With reference to the July 19 article by Felix Soh on the ASEAN Regional Forum (“Security issues may be too hot to handle for ASEAN bloc”), as former foreign affairs secretary of the Philippines under two presidents during 1995-2001, I wish to clarify several points of regional and historical interest.
First of all, it is incorrect to attribute inertia on the part of the Association of Southeast Asian Nations during the 1999 violence in East Timor. Just before the Asia Pacific Economic Cooperation meeting in September 1999 in New Zealand, U.N. Secretary General Kofi Annan and then-Philippines President Joseph Estrada agreed that the Philippines would contribute around 700 soldiers to an eventual U.N. peacekeeping operation. This decision was taken in consultation with then-Indonesian Foreign Minister Ali Alatas. Later, Thailand, Malaysia and Singapore also sent their contingents. At a foreign ministers’ meeting in Auckland before the APEC summit, which included Australia, the U.S., Canada, New Zealand and Britain (representing the European Union), it was agreed that Australia should not unilaterally send forces to East Timor. ASEAN efforts to find a peaceful solution to the East Timor problem go back years before the crisis, with ASEAN engaging Portugal and the EU in dialogues.
Second, it is not correct to describe ARF’s achievements as confined only to the realm of confidence-building. In 1997, when Cambodia almost plunged into civil war, the ASEAN Troika of Indonesia, the Philippines and Thailand, along with the Friends of Cambodia and the U.N., engaged the warring factions in a dialogue and convinced them to hold elections in 1998. The ASEAN Troika and Japan were again instrumental in convincing the Cambodian parties to accept the results of the elections, which restored peace and stability in the country and paved the way for Cambodia’s accession to ASEAN.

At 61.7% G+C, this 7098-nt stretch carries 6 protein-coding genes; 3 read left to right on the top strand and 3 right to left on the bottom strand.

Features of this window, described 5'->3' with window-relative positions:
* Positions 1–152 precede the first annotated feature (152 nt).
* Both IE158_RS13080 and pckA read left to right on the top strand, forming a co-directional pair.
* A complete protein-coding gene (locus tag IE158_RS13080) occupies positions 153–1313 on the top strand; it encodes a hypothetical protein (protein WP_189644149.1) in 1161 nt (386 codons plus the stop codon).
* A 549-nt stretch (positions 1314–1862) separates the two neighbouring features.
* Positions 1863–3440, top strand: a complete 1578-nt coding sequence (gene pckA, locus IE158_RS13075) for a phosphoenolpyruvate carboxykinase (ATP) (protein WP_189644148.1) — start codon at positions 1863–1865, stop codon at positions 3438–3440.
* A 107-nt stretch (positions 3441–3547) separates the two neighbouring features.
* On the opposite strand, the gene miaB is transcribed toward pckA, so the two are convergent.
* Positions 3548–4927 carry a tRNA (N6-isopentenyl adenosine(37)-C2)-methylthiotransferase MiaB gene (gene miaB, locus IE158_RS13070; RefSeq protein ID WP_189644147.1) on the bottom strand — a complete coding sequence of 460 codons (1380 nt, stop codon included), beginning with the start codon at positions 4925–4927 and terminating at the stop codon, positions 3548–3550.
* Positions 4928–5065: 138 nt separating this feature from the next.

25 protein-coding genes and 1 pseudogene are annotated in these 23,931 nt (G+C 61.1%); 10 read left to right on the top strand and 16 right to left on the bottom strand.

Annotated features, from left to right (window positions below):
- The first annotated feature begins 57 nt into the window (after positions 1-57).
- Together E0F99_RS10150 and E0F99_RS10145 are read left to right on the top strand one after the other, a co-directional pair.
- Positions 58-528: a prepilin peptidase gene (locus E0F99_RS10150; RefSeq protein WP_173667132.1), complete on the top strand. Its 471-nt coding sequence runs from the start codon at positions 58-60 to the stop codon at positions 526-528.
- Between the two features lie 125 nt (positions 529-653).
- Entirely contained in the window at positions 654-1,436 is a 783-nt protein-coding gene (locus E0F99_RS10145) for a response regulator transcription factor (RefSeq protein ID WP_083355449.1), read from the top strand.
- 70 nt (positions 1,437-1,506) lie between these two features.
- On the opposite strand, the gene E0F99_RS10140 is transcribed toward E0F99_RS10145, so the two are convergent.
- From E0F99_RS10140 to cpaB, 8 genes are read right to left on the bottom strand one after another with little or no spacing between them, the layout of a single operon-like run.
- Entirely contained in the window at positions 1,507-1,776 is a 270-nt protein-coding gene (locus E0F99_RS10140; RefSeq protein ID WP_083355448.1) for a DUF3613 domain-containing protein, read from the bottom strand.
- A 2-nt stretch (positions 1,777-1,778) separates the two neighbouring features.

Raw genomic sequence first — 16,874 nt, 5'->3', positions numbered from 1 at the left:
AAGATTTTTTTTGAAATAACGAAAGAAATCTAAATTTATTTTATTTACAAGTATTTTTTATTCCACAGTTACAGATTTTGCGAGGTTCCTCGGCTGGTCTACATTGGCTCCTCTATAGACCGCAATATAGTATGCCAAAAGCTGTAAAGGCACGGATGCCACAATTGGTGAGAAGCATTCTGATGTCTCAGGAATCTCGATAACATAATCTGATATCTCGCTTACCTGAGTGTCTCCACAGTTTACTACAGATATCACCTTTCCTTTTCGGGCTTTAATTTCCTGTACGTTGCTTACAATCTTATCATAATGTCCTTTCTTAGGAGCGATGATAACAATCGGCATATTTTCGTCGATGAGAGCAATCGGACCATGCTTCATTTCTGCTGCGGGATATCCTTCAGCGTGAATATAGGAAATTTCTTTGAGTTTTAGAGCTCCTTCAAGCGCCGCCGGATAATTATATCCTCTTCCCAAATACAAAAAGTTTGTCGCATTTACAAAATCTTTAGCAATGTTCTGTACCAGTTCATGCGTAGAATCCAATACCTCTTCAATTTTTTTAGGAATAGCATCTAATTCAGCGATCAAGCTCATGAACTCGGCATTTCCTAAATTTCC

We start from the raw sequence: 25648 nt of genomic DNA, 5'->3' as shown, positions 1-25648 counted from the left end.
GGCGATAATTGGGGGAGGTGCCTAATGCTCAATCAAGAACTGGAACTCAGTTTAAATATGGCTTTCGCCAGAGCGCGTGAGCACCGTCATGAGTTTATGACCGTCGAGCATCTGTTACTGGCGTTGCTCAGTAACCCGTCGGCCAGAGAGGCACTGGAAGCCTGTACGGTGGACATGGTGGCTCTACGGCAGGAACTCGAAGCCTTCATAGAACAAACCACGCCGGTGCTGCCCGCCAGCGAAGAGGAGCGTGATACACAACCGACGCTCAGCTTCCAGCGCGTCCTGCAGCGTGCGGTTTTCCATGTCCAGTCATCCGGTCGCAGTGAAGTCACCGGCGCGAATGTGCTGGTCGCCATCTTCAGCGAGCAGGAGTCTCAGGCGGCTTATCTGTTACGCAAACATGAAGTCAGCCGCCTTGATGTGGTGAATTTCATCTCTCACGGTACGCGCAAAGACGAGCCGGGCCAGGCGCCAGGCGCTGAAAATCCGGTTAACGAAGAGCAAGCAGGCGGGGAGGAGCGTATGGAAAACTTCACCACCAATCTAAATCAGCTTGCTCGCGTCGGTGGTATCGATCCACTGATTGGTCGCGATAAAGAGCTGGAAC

As a leading member of the “coalitions of the willing,” ASEAN exhibited remarkable initiative and flexibility in both East Timor and Cambodia. In fact, in close partnership with the United Nations and other interested countries and agencies, ASEAN and ARF have taken the first steps toward conflict resolution. Handing the helm of regional security to the major players would not necessarily bring about smoother results, primarily because the major players still have to resolve major differences and suspicions among themselves. Even the major players acknowledge the advantages of the ASEAN practice of operating quietly and without much publicity.
It is always the case that in international and regional organizations, the consent and degree of cooperation of the members determine how far and how fast the group can go. In this sense, ARF, which is considerably younger than the Organization for Security and Cooperation in Europe, has proven to be a successful and viable security forum. No other arrangement could have convinced North Korea to join a security forum. In negotiating for North Korea’s membership, former Thai Foreign Minister Surin Pitsuwan and I were actively involved. North Korea joined in 2000, at the seventh ARF meeting.
ARF is an evolving organization. In Wednesday’s ARF Ministerial Meeting in Brunei, in which I participated as head of the Philippines delegation, new ideas and initiatives were proposed and discussed. All 23 members of ARF are committed to making the organization relevant and progressive.
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